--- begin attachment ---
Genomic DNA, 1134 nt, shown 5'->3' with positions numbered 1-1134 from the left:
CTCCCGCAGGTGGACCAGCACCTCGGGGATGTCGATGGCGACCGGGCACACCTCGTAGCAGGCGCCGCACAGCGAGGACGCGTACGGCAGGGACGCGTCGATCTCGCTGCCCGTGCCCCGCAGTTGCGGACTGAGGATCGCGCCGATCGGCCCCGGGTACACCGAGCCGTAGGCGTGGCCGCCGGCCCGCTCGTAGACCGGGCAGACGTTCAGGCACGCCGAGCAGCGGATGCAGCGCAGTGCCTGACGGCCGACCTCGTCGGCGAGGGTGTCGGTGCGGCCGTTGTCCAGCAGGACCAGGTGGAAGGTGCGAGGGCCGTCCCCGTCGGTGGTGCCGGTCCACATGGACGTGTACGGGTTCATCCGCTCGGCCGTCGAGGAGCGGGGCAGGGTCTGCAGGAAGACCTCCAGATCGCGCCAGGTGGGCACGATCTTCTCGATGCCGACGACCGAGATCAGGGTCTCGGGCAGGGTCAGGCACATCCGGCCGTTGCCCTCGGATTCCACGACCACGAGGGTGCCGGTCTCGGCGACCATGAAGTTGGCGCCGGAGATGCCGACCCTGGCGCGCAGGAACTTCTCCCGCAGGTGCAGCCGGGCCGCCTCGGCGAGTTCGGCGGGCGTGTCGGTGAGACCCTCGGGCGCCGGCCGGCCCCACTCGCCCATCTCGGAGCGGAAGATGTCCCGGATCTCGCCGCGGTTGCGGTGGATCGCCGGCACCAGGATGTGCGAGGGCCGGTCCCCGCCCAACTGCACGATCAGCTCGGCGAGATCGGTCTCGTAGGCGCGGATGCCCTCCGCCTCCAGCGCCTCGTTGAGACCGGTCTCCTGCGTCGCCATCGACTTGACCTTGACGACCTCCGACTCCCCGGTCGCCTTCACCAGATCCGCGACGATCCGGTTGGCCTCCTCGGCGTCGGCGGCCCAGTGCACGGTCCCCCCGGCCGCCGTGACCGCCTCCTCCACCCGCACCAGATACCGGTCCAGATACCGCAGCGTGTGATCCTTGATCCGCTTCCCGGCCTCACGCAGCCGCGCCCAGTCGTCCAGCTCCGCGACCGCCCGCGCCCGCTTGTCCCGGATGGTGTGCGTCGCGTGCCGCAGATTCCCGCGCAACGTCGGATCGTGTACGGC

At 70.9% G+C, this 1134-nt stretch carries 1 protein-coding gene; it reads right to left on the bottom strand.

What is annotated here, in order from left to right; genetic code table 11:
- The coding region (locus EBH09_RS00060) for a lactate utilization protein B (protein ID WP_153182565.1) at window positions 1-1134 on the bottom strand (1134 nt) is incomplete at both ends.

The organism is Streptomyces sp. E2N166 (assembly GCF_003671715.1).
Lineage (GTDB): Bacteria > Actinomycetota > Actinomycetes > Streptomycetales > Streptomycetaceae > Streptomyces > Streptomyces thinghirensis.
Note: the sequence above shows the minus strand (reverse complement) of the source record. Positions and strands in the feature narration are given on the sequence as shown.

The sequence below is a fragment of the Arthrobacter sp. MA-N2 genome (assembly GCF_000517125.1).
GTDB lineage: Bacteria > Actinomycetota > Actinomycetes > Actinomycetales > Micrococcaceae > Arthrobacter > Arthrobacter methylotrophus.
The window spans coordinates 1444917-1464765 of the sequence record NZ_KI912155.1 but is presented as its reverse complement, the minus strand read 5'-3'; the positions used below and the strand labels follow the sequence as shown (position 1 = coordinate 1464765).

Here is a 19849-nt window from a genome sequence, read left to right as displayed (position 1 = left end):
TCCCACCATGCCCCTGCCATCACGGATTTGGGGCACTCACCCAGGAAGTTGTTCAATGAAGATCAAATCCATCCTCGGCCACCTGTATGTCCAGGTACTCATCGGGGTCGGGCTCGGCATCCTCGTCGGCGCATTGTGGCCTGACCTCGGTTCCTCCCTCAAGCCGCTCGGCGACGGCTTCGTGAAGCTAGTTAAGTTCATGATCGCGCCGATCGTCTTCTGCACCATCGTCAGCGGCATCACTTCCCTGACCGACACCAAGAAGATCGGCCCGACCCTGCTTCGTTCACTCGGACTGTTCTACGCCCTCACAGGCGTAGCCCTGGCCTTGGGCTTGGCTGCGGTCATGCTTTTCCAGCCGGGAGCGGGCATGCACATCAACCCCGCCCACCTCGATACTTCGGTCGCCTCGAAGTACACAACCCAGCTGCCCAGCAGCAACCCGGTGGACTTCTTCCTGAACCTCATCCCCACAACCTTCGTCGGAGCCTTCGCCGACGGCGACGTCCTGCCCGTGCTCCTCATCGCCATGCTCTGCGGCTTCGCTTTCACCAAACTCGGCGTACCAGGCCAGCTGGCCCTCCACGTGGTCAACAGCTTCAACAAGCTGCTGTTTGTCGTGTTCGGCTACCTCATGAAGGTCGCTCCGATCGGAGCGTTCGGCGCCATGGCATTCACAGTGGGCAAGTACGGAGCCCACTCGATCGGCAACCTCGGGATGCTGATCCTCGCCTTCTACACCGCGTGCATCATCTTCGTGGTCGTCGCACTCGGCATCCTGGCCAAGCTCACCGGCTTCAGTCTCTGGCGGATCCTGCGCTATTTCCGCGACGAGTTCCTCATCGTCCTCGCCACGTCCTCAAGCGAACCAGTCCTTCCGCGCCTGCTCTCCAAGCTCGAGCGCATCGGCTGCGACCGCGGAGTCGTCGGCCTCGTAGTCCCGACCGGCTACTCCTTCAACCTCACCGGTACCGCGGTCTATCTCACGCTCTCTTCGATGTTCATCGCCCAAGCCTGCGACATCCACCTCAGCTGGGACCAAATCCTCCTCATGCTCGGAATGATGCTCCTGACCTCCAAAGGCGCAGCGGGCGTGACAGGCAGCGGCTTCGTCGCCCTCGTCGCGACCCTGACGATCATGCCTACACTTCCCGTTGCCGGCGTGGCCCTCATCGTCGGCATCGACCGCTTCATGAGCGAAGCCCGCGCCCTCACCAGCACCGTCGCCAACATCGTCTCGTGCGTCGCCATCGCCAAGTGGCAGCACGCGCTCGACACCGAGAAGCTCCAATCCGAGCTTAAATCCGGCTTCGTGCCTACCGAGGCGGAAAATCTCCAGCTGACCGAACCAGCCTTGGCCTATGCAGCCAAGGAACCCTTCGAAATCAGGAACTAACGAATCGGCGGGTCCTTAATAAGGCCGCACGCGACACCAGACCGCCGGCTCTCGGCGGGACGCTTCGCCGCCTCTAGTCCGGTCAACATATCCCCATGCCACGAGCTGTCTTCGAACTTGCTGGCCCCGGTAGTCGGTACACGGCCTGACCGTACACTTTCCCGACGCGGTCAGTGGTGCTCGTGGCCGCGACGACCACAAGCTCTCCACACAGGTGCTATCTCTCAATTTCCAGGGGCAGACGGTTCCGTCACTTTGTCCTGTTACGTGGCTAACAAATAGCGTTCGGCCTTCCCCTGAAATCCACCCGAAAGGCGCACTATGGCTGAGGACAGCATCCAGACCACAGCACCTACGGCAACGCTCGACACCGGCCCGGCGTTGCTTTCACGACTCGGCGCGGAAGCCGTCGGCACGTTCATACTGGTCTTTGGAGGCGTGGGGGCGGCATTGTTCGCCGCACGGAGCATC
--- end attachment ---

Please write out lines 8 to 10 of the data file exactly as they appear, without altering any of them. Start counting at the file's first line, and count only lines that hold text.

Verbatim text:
Note: the sequence above shows the minus strand (reverse complement) of the source record. Positions and strands in the feature narration are given on the sequence as shown.

The sequence below is a fragment of the Arthrobacter sp. MA-N2 genome (assembly GCF_000517125.1).
GTDB lineage: Bacteria > Actinomycetota > Actinomycetes > Actinomycetales > Micrococcaceae > Arthrobacter > Arthrobacter methylotrophus.